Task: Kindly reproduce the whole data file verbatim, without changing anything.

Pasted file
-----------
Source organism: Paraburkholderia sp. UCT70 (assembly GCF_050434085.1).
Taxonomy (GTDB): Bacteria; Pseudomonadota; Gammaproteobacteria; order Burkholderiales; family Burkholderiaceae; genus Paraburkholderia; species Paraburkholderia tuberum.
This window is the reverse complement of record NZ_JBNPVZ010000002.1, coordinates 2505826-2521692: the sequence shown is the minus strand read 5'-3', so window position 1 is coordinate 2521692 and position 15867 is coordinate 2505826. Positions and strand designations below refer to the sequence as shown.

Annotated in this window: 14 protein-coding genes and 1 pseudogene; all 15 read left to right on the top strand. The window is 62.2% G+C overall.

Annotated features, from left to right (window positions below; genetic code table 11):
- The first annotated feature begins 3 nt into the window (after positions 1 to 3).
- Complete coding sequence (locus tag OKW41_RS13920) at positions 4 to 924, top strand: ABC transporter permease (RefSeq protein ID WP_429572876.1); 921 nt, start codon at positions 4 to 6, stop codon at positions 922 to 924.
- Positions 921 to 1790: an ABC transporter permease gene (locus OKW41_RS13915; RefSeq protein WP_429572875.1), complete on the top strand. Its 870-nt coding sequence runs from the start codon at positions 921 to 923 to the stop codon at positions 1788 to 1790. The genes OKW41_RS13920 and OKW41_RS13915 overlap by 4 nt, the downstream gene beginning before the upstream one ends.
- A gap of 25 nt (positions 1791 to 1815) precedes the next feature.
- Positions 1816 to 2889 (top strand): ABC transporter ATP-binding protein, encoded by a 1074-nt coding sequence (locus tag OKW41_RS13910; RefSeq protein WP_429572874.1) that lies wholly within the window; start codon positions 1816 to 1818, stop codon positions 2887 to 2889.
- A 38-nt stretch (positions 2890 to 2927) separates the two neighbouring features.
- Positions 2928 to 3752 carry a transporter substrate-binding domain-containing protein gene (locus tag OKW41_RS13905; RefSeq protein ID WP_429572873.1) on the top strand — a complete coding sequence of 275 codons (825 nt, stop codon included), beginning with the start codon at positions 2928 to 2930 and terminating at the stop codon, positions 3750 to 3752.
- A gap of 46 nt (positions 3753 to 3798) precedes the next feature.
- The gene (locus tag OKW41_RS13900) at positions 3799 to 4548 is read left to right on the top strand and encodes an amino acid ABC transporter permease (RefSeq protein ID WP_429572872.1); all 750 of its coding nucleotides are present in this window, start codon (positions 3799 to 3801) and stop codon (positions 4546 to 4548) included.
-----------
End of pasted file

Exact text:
Source organism: Paraburkholderia sp. UCT70 (assembly GCF_050434085.1).
Taxonomy (GTDB): Bacteria; Pseudomonadota; Gammaproteobacteria; order Burkholderiales; family Burkholderiaceae; genus Paraburkholderia; species Paraburkholderia tuberum.
This window is the reverse complement of record NZ_JBNPVZ010000002.1, coordinates 2505826-2521692: the sequence shown is the minus strand read 5'-3', so window position 1 is coordinate 2521692 and position 15867 is coordinate 2505826. Positions and strand designations below refer to the sequence as shown.

Annotated in this window: 14 protein-coding genes and 1 pseudogene; all 15 read left to right on the top strand. The window is 62.2% G+C overall.

Annotated features, from left to right (window positions below; genetic code table 11):
- The first annotated feature begins 3 nt into the window (after positions 1 to 3).
- Complete coding sequence (locus tag OKW41_RS13920) at positions 4 to 924, top strand: ABC transporter permease (RefSeq protein ID WP_429572876.1); 921 nt, start codon at positions 4 to 6, stop codon at positions 922 to 924.
- Positions 921 to 1790: an ABC transporter permease gene (locus OKW41_RS13915; RefSeq protein WP_429572875.1), complete on the top strand. Its 870-nt coding sequence runs from the start codon at positions 921 to 923 to the stop codon at positions 1788 to 1790. The genes OKW41_RS13920 and OKW41_RS13915 overlap by 4 nt, the downstream gene beginning before the upstream one ends.
- A gap of 25 nt (positions 1791 to 1815) precedes the next feature.
- Positions 1816 to 2889 (top strand): ABC transporter ATP-binding protein, encoded by a 1074-nt coding sequence (locus tag OKW41_RS13910; RefSeq protein WP_429572874.1) that lies wholly within the window; start codon positions 1816 to 1818, stop codon positions 2887 to 2889.
- A 38-nt stretch (positions 2890 to 2927) separates the two neighbouring features.
- Positions 2928 to 3752 carry a transporter substrate-binding domain-containing protein gene (locus tag OKW41_RS13905; RefSeq protein ID WP_429572873.1) on the top strand — a complete coding sequence of 275 codons (825 nt, stop codon included), beginning with the start codon at positions 2928 to 2930 and terminating at the stop codon, positions 3750 to 3752.
- A gap of 46 nt (positions 3753 to 3798) precedes the next feature.
- The gene (locus tag OKW41_RS13900) at positions 3799 to 4548 is read left to right on the top strand and encodes an amino acid ABC transporter permease (RefSeq protein ID WP_429572872.1); all 750 of its coding nucleotides are present in this window, start codon (positions 3799 to 3801) and stop codon (positions 4546 to 4548) included.